Relatives of senior leaders make the cut in BJP’s list of 195 candidates for BMC polls
The BJP will contest for 195 seats out of the total 227 in the forthcoming Brihanmumbai Municipal Corporation (BMC) elections scheduled on February 21. The list of nominations, however, has raised eyebrows due to the apparent nepotism.
For the first time in two decades, Bharatiya Janata Party (BJP) will contest the civic body elections without a tie-up with ally Shiv Sena.
On January 26, Uddhav had announced that his party would contest the upcoming civic polls in the state all alone, putting to rest speculations about forging of ties with its ally BJP.
Mumbai BJP president Ashish Shelar declared the list of 195 candidates late last night, leaving 32 seats for its allies.
Today is the last day of filing nominations for polls to India’s richest civic body.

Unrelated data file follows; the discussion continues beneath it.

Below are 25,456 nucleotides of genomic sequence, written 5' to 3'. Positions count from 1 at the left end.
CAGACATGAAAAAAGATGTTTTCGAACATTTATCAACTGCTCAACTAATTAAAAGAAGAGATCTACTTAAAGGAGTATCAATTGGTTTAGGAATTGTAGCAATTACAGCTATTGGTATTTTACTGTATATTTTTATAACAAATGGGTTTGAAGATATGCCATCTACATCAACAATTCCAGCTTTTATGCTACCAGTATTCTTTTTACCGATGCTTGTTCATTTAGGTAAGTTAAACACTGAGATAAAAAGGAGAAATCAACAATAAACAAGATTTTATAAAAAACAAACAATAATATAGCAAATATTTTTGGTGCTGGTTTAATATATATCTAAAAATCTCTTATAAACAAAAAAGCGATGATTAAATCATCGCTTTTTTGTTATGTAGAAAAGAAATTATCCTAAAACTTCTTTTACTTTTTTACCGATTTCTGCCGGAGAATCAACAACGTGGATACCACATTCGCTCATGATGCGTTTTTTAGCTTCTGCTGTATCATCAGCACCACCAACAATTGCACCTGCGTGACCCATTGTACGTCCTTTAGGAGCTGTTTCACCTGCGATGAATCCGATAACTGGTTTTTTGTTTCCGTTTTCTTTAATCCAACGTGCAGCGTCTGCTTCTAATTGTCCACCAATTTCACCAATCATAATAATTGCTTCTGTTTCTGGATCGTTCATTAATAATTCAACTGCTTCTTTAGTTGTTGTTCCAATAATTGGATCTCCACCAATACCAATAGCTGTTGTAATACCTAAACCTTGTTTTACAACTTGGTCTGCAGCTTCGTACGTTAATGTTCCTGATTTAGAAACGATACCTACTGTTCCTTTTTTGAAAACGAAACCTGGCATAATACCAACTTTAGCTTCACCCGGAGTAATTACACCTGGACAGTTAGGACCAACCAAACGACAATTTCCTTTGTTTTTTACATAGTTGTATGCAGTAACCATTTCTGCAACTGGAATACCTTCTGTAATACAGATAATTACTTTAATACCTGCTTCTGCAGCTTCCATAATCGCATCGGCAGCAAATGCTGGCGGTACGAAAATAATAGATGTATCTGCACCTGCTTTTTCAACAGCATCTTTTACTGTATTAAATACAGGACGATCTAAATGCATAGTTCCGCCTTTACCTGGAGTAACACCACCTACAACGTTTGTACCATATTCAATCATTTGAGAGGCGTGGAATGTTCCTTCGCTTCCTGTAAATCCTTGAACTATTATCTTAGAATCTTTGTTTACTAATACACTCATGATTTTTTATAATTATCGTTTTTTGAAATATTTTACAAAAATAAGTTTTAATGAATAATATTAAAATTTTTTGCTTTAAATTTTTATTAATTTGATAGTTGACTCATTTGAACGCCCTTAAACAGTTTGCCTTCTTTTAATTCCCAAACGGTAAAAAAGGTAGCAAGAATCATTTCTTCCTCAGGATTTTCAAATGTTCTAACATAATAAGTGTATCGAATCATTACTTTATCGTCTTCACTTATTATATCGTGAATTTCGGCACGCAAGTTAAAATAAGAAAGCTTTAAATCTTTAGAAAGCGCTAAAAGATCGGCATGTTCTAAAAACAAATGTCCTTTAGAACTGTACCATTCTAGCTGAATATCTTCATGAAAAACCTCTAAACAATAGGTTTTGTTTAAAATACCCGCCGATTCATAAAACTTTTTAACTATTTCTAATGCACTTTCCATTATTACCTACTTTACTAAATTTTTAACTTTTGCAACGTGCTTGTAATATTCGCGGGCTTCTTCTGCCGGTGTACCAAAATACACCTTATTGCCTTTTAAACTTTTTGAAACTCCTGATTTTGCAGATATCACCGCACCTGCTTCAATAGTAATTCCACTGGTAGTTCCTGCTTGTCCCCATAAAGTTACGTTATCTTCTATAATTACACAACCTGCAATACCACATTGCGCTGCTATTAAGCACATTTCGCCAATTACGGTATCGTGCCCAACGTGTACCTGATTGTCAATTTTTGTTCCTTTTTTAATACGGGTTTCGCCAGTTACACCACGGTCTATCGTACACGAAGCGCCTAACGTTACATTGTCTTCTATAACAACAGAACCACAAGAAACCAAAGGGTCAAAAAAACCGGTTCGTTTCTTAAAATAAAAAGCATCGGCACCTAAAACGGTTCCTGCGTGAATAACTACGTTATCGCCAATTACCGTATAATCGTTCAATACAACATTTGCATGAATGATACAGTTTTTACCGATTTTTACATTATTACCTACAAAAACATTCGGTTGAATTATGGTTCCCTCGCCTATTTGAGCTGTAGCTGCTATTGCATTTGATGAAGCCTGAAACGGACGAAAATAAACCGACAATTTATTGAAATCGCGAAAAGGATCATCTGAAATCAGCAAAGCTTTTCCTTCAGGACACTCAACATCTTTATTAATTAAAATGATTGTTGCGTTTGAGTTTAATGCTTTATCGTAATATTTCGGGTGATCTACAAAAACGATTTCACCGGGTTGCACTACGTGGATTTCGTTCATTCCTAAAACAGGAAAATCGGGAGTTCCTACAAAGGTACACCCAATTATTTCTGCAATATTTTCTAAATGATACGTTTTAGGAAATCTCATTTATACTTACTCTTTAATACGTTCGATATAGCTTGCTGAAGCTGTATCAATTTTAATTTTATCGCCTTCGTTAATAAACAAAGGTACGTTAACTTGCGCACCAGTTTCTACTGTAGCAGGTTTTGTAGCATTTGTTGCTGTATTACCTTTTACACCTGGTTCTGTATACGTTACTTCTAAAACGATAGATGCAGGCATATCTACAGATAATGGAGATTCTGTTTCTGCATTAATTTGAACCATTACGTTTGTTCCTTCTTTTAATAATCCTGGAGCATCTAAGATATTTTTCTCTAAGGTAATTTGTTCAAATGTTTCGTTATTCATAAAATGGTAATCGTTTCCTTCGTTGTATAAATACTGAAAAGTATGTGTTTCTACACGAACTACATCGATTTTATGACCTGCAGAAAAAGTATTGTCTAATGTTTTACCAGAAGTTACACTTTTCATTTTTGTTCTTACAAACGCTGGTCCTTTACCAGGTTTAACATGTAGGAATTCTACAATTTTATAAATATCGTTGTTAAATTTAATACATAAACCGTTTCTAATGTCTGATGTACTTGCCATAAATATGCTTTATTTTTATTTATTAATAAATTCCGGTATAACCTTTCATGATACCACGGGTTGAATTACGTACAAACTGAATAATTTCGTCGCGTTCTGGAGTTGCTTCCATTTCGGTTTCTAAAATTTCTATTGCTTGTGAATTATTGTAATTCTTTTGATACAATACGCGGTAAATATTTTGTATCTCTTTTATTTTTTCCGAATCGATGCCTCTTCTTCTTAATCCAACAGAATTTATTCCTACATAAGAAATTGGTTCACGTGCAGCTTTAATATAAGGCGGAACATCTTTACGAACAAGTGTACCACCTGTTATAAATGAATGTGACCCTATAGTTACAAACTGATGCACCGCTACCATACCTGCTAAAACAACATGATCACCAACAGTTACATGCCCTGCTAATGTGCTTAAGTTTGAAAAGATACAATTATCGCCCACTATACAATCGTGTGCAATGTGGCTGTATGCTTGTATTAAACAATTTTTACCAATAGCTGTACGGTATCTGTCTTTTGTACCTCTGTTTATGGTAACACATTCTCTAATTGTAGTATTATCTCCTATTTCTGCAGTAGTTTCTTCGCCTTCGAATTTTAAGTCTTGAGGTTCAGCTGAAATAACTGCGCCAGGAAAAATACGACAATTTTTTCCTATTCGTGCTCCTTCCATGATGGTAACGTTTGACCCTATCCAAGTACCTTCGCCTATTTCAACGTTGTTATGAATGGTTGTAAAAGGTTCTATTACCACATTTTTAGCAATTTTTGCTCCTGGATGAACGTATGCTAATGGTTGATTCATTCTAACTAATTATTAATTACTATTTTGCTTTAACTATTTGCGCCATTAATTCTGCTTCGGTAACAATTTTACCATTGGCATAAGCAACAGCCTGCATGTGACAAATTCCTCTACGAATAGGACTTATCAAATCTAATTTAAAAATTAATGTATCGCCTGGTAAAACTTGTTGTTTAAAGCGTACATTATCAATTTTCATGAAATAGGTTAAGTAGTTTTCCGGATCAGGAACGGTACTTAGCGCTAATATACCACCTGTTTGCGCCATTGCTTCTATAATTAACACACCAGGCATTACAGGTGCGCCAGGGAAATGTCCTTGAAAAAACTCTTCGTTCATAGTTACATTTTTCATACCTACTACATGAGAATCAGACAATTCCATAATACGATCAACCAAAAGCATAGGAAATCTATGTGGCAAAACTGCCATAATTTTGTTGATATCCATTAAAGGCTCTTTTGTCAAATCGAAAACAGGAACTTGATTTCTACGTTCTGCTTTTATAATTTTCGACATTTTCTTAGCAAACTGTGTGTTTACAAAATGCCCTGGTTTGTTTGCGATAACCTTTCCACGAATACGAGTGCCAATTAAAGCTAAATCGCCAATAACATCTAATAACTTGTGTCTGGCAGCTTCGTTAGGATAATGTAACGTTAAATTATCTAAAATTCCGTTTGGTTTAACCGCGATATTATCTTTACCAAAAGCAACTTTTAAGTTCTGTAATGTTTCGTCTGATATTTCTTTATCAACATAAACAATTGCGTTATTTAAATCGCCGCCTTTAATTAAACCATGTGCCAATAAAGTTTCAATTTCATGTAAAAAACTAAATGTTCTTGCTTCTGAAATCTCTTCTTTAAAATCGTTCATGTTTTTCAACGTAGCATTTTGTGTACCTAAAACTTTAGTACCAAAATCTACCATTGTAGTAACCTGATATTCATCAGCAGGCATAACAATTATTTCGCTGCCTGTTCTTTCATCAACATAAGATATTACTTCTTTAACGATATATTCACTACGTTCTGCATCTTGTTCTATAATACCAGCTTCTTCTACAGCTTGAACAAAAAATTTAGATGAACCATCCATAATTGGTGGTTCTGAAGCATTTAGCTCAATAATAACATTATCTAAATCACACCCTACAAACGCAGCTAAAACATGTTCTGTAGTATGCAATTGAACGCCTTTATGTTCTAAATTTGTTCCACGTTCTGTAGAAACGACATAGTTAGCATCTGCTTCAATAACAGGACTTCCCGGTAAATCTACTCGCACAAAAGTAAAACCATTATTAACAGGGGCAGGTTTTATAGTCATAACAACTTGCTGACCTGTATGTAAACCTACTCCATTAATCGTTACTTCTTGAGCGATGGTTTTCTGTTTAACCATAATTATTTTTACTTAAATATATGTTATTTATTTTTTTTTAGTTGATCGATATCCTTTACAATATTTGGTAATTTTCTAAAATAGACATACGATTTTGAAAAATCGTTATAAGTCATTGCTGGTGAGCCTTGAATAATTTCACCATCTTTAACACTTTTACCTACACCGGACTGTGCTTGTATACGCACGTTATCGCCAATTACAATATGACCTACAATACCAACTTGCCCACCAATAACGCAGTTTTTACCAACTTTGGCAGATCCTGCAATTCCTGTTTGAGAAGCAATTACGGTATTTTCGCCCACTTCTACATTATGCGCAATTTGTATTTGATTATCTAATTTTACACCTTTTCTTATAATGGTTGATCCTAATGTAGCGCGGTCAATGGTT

A statement issued by Shelar early today said the BJP has fielded 117 ‘Marathi’ candidates. Some nominations in the list have raised eyebrows as they are related to other party leaders.
Among them is BJP MP Kirit Somaiya’s son Neil, who has been nominated from ward no 108 in Mulund West.
Deepak Thakur, son of Maharashtra’s Minister of State for Women and Child Development Vidya Thakur, will contest from ward no 50 in Goregaon.
Besides, city BJP chief Ashish Shelar’s brother Vinod will contest from ward 51. Vinod is a sitting corporator from Malad, but his ward is now reserved for women.
In Colaba, legislator Raj Purohit’s son Aakash will be the party candidate from ward no 222. Aakash is politically active in the area and was a BJP nominee on BEST committee.
BJP legislator Ameet Satam’s brother-in-law Rohan Rathod will contest from ward no 68 in Andheri West. In the neighbouring Versova, the BJP has nominated Yogiraj Dhabhalkar in ward no 60. He is legislator Bharti Lavekar’s nephew.
“Nepotism has become a norm in politics. Even other parties, including rival Sena, have been accused of it. The BJP, which has been pushing the no corruption and development agenda, could have done things differently. Instead, it fell for the age old practice of pleasing the party’s loyal and senior leaders,” said a political observer.